Lately there has been much wailing and gnashing of teeth over the bonuses paid at AIG. Big deal. Have we forgotten about the $3.6 billion in bonuses that Merrill Lynch paid out just hours before the deal to be bought by Bank of America was to close? AIG's bonuses are less than 5 percent of Merrill's. $165 million nowadays is chump change. Let's get back to working on fixing the problem.
Distasteful as it is, the bonuses were legal. If we don't like the laws then our elected legislators should thoughtfully change them. If they don't, we can change the legislators.
We are now working on laws to allow the government to take over failing financial institutions (not just banks). This is reactive. Laws are needed to prevent companies becoming so big that they pose a systemic risk to our financial system in the first place. Financial instruments like derivatives and others need to be regulated like securities, which also need better regulation or more competent enforcement of existing laws. If companies then fail, existing bankruptcy laws can apply.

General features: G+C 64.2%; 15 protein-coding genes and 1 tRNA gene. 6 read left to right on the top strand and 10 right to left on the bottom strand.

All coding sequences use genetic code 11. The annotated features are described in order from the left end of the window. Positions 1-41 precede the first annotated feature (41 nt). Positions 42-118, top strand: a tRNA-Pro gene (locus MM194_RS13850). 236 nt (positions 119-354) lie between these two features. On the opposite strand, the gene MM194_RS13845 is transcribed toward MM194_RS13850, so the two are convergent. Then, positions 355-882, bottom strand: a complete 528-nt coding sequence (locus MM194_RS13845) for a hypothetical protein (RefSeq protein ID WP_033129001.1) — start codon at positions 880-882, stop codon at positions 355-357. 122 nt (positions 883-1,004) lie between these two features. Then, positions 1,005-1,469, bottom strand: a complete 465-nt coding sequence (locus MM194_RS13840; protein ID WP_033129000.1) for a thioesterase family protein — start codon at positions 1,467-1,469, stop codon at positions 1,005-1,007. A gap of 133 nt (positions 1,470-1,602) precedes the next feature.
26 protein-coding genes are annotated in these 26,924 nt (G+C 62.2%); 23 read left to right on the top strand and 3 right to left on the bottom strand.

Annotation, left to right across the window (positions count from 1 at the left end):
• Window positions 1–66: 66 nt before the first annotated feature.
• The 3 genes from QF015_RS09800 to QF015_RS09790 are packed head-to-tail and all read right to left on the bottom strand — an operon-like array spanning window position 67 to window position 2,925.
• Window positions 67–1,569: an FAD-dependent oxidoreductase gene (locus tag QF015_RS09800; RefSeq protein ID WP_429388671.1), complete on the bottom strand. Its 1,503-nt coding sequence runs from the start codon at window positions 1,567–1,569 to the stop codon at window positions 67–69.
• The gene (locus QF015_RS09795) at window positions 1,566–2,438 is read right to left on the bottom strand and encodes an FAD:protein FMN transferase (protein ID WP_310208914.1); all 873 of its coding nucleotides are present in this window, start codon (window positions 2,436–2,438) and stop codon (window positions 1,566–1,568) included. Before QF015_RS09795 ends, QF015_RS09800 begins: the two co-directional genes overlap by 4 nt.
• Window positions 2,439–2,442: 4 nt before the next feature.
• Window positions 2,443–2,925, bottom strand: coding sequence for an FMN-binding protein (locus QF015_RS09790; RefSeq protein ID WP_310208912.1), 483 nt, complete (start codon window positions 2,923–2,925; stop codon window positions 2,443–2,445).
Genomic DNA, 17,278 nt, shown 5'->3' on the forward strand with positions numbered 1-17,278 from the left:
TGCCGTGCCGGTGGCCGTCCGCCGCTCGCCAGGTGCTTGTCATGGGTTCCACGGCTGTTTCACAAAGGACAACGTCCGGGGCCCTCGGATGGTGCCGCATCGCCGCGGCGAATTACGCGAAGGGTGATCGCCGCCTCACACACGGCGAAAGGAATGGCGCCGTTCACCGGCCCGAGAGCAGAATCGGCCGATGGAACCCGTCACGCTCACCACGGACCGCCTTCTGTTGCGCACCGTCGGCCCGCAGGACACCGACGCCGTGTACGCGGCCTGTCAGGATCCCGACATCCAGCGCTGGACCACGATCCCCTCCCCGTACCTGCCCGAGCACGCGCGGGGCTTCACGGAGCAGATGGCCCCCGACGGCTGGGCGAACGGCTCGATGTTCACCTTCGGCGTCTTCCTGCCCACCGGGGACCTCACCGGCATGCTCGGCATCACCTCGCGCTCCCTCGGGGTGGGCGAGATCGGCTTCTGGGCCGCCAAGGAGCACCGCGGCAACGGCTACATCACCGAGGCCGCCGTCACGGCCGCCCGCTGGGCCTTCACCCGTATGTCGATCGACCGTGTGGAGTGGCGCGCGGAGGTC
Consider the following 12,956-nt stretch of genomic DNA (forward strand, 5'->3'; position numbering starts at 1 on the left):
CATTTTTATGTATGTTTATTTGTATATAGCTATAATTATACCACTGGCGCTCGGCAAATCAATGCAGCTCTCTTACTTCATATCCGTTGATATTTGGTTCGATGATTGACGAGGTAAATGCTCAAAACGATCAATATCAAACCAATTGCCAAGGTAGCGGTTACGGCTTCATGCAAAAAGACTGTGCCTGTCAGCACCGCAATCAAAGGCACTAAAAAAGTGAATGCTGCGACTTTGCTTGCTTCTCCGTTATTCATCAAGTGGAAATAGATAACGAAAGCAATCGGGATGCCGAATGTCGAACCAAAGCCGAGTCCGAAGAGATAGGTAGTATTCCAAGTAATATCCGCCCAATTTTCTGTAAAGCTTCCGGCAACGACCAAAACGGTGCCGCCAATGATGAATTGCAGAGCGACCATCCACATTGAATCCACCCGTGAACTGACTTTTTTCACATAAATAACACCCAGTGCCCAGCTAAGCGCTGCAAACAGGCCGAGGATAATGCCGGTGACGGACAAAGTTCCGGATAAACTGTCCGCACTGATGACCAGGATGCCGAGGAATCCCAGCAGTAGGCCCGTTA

Existing credit card company practices make it exceptionally difficult for people in credit trouble to get out. The credit card industry needs reforms to protect consumers. Here are some ideas. All terms and conditions must be printed on 8½-by-11-inch paper in 10-point font so people can actually read them. It should not be legal to charge interest on money that is no longer owed as rolling two-month average daily balance calculations do. Conditions that will cause an interest rate change should be explicitly listed. Sufficient advance notice of an interest rate change must be given. Interest rates should not be allowed to become usurious. The grace period to pay must allow sufficient time for payment.
People must also assume responsibility for their credit card use. If people don't have money to pay for something up front, they certainly won't have money to pay for it at 30 percent interest. We need to stop financing our lifestyles and live within our means.